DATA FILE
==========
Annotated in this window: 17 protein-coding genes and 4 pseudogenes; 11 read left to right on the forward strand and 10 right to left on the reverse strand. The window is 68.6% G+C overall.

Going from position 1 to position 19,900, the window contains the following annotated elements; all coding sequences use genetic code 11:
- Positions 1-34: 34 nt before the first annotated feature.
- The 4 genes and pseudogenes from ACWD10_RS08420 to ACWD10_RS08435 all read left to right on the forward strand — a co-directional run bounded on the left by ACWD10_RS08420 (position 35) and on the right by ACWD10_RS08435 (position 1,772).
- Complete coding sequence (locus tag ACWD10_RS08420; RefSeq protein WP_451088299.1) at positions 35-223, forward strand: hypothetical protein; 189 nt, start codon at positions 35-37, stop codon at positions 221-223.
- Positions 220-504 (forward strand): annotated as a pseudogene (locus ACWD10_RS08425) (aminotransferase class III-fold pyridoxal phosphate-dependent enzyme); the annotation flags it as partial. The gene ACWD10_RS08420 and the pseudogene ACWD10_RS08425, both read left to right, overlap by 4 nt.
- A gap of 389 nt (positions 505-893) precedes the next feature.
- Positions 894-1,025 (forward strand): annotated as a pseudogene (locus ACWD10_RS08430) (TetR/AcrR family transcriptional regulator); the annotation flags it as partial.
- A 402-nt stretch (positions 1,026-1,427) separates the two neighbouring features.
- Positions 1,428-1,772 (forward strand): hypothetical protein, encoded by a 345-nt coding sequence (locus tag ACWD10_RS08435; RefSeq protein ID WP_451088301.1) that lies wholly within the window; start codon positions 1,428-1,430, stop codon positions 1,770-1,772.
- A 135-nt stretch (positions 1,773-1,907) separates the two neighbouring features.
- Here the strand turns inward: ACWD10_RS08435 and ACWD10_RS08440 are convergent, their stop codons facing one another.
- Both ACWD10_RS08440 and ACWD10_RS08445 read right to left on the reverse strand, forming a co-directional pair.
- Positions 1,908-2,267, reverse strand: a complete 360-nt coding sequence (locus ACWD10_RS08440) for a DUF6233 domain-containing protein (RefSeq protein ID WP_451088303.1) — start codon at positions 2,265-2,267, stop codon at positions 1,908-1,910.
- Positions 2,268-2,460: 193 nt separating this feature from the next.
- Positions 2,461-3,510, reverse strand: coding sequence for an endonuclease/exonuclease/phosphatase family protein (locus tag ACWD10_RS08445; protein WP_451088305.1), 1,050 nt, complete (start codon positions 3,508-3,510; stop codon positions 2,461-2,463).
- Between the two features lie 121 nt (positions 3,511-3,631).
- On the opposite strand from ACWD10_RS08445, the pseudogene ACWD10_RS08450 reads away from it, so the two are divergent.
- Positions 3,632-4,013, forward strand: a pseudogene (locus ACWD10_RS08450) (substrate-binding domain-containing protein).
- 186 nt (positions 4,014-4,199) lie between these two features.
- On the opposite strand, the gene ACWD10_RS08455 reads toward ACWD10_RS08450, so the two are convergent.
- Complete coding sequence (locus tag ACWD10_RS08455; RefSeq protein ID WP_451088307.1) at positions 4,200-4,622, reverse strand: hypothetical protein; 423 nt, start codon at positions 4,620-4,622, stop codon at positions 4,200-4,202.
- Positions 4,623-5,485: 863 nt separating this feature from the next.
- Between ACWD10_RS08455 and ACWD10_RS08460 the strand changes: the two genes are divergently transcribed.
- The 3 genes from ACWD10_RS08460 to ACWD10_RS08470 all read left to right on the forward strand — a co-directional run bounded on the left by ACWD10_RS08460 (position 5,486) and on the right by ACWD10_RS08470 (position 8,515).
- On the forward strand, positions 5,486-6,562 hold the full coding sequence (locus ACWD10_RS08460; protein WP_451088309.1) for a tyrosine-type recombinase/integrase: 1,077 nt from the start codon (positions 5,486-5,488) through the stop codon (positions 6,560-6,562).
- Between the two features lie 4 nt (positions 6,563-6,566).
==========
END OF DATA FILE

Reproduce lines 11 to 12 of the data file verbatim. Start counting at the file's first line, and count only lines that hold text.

- A 135-nt stretch (positions 1,773-1,907) separates the two neighbouring features.
- Here the strand turns inward: ACWD10_RS08435 and ACWD10_RS08440 are convergent, their stop codons facing one another.